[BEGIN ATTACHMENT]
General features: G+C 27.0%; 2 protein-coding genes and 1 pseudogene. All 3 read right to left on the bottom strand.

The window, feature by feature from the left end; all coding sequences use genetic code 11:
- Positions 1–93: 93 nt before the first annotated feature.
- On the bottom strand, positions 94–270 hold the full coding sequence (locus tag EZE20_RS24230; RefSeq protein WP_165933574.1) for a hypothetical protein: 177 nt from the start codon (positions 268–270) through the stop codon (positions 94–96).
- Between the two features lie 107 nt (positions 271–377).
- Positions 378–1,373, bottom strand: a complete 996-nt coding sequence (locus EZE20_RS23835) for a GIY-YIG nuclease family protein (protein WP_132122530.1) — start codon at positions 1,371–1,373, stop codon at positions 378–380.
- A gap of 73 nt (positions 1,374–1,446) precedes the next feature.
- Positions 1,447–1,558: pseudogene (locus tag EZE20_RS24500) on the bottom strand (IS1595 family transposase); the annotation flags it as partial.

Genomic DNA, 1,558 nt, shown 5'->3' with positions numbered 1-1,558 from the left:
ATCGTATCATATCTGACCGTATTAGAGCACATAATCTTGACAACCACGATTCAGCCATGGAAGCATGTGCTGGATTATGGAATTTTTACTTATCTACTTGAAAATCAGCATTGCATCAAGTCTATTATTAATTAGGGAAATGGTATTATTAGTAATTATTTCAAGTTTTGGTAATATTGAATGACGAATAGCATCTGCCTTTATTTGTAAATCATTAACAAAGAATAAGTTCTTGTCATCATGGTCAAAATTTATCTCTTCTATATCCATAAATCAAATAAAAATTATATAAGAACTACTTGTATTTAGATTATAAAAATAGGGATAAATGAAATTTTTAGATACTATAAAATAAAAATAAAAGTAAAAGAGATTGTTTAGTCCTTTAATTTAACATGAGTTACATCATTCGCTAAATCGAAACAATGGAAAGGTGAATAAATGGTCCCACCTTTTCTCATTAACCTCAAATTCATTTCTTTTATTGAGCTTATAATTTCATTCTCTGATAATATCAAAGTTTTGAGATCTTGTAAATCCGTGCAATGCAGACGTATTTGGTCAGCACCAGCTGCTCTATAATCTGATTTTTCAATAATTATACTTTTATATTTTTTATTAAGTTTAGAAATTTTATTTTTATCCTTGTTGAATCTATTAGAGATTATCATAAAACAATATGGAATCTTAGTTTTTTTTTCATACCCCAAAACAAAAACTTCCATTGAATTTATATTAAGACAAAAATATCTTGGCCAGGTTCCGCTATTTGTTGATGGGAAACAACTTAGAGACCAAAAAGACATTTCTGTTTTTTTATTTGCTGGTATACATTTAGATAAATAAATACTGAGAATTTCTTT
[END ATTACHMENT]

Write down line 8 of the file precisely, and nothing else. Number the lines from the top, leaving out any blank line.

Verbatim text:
- Positions 1,447–1,558: pseudogene (locus tag EZE20_RS24500) on the bottom strand (IS1595 family transposase); the annotation flags it as partial.